Women at the Forefront of Community Activism in Eastern Ukraine

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Thursday, July 29, 2021
Maryna Kryva (middle) and women activists renovate a room at the House of Culture in Myrne, where they get together to discuss, learn, and socialize.
Photo credit: NGO Myrnyi Svitanok

Located less than 20 kilometers from Russia-led separatist forces, life in the town of Myrne in eastern Ukraine continues despite the ongoing conflict, and local residents remain optimistic about the future of their community.

Maryna Kryva is one of these forward-looking residents. She is an activist, leader, trainer, mother, and founder of the local women-focused NGO, Myrnyi Svitanok

Despite the ongoing threat, Maryna has dedicated herself to improving her community by promoting women’s engagement and activism. She founded Myrnyi Svitanok in 2017 to gather like-minded residents to improve life in their community.

Myrnyi Svitanok has since undertaken 16 local initiatives. Maryna’s group improved the community’s infrastructure by installing street lighting and renovating the House of Culture. They also organized community social gatherings, handcrafting activities, lectures, and discussions, and provided mutual psychosocial support to community members. 

Maryna, who says that she has never overlooked a learning opportunity, recently joined a training program offered by the Mariupol-based NGO, Berehynia, thanks to USAID support.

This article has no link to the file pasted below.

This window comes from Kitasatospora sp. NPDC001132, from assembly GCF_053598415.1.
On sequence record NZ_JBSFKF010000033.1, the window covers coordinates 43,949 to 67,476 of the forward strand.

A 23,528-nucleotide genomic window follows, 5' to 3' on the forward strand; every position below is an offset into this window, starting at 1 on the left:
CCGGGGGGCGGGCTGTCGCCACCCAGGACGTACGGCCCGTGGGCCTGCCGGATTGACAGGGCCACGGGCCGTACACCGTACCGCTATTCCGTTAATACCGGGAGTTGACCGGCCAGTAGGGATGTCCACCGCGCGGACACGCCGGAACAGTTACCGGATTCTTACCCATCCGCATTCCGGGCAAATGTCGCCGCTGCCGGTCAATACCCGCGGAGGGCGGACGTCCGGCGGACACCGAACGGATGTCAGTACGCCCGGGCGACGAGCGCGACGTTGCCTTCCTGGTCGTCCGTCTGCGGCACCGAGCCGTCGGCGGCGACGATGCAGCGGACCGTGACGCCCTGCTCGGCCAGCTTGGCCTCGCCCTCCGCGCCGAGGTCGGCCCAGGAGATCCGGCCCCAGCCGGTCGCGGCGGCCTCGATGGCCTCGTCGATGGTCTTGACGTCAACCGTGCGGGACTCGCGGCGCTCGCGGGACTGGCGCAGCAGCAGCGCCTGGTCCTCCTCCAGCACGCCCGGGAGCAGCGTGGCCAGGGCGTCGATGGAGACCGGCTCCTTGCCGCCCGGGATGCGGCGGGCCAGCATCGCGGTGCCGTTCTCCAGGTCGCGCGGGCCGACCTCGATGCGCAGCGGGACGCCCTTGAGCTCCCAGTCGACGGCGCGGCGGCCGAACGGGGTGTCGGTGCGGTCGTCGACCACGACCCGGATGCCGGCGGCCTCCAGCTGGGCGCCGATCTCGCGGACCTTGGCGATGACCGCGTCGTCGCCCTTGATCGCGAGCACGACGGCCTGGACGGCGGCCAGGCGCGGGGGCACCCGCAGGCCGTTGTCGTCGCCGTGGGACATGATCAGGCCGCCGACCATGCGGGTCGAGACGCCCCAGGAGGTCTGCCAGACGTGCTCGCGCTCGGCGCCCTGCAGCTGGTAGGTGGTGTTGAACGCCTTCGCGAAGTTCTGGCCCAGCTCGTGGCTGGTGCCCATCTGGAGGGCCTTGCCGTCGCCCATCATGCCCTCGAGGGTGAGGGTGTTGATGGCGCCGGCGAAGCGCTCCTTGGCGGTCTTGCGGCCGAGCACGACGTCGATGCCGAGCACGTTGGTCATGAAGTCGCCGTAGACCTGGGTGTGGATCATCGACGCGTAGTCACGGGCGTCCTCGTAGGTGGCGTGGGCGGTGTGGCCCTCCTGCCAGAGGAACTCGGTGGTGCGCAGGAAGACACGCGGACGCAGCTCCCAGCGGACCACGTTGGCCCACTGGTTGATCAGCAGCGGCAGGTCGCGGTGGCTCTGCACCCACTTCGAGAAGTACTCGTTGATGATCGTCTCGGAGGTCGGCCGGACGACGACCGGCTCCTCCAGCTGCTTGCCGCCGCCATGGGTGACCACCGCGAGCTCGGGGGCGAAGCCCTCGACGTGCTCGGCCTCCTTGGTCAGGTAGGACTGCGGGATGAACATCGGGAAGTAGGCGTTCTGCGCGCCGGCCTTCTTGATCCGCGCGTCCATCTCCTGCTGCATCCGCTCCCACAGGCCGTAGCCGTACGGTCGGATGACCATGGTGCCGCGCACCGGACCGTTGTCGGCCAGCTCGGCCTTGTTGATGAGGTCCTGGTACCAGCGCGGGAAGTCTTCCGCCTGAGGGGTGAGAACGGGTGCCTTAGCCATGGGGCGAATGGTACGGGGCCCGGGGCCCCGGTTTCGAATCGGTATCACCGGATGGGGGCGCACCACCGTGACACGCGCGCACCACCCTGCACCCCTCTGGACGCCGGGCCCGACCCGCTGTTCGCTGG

USAID’s DG East activity supports civic organizations like Berehynia to strengthen other citizen groups and their community-building efforts in eastern Ukraine. DG East focuses on women’s initiatives because women traditionally represent a driving force for local development, especially in rural areas. In several frontline communities, women’s groups like Maryna’s use USAID’s support to implement ideas that contribute to their economic and social development.

Berehynia received a USAID grant to train women civic activists, including those representing smaller regional NGOs like Myrnyi Svitanok. The training program showed Maryna how to hone her leadership skills, communicate effectively with authorities, and engage with other community members, utilizing the best tools and resources available.

Today, Maryna is teaching other women what she learned. Her circle of women activists, aged 35-70, has grown from 15 people last year to 22 today. The team has put together an annual plan, including community-led activities that range from discussions around healthy eating and mastering computer and social media skills - to advancing women’s rights and overcoming domestic violence. Maryna and her colleagues dream big: one day they would like to have a culinary studio and a yoga class. 

“We will not stop our activism, and we will continue to learn. I choose to remain optimistic about our future here and believe that our joint efforts will yield good results,” Maryna explains.

Last updated: September 23, 2021

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